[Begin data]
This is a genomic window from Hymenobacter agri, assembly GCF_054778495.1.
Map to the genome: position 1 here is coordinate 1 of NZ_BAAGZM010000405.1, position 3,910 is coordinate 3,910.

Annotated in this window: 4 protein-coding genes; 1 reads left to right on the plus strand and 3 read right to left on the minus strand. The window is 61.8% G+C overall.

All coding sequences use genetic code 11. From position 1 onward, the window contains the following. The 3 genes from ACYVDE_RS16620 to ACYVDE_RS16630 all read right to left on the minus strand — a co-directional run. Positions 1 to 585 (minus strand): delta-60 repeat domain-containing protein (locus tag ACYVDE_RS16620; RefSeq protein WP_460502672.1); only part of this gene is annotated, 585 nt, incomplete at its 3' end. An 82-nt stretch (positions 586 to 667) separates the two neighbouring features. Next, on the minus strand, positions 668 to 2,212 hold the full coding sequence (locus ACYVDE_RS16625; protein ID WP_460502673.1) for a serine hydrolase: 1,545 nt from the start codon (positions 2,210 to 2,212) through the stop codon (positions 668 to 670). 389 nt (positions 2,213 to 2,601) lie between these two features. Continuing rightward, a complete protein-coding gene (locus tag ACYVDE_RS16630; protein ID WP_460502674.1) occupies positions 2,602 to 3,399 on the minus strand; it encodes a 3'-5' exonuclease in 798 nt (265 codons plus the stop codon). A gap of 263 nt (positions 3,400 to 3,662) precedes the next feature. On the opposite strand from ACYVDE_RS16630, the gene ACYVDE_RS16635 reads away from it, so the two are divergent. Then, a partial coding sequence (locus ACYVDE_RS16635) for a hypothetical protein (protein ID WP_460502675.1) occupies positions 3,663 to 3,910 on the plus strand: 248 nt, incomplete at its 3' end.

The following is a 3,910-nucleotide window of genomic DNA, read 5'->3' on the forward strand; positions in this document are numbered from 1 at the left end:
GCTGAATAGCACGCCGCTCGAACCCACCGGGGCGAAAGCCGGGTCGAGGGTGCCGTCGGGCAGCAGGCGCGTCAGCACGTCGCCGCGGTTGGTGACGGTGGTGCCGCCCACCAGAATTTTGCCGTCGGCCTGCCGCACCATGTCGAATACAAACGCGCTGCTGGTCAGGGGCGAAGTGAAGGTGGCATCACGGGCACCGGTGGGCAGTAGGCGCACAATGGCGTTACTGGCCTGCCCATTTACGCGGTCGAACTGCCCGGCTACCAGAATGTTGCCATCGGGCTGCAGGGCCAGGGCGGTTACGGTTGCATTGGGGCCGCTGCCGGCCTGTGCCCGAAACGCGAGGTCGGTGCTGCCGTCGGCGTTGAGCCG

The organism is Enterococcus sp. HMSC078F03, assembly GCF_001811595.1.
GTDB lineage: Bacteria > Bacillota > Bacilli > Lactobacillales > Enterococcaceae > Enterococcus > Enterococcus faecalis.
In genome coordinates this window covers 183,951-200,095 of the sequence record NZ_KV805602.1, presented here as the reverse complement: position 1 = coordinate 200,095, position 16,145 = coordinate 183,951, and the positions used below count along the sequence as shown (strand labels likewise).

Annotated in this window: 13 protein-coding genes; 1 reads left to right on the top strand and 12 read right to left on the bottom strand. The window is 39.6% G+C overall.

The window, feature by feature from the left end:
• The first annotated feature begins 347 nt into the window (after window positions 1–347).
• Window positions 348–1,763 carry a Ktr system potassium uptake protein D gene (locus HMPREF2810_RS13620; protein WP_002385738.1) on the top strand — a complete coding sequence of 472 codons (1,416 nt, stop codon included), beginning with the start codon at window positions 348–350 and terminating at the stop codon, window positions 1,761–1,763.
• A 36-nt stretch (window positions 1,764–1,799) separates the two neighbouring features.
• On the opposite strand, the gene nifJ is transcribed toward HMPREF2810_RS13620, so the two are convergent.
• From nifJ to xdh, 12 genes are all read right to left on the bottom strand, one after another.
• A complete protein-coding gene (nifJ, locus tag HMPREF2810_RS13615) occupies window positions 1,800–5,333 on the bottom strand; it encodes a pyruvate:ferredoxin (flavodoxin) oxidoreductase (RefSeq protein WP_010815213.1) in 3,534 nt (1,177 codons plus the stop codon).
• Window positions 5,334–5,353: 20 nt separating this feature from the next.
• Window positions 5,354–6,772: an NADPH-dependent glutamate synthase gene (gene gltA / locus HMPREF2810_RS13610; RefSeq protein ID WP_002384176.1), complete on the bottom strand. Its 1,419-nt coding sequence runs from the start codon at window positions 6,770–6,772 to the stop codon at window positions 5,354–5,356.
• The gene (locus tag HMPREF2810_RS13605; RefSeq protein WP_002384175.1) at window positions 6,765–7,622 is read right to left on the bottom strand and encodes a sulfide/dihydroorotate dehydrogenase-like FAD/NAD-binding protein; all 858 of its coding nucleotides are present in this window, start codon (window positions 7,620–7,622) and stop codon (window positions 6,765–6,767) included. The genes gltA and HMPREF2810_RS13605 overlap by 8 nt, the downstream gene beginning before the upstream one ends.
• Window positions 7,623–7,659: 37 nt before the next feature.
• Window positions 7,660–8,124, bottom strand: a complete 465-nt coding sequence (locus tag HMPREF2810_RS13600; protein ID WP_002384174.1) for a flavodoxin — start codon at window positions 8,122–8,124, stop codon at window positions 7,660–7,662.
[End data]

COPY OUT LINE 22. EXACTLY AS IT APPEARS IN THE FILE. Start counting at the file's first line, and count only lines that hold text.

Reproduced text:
• Window positions 7,660–8,124, bottom strand: a complete 465-nt coding sequence (locus tag HMPREF2810_RS13600; protein ID WP_002384174.1) for a flavodoxin — start codon at window positions 8,122–8,124, stop codon at window positions 7,660–7,662.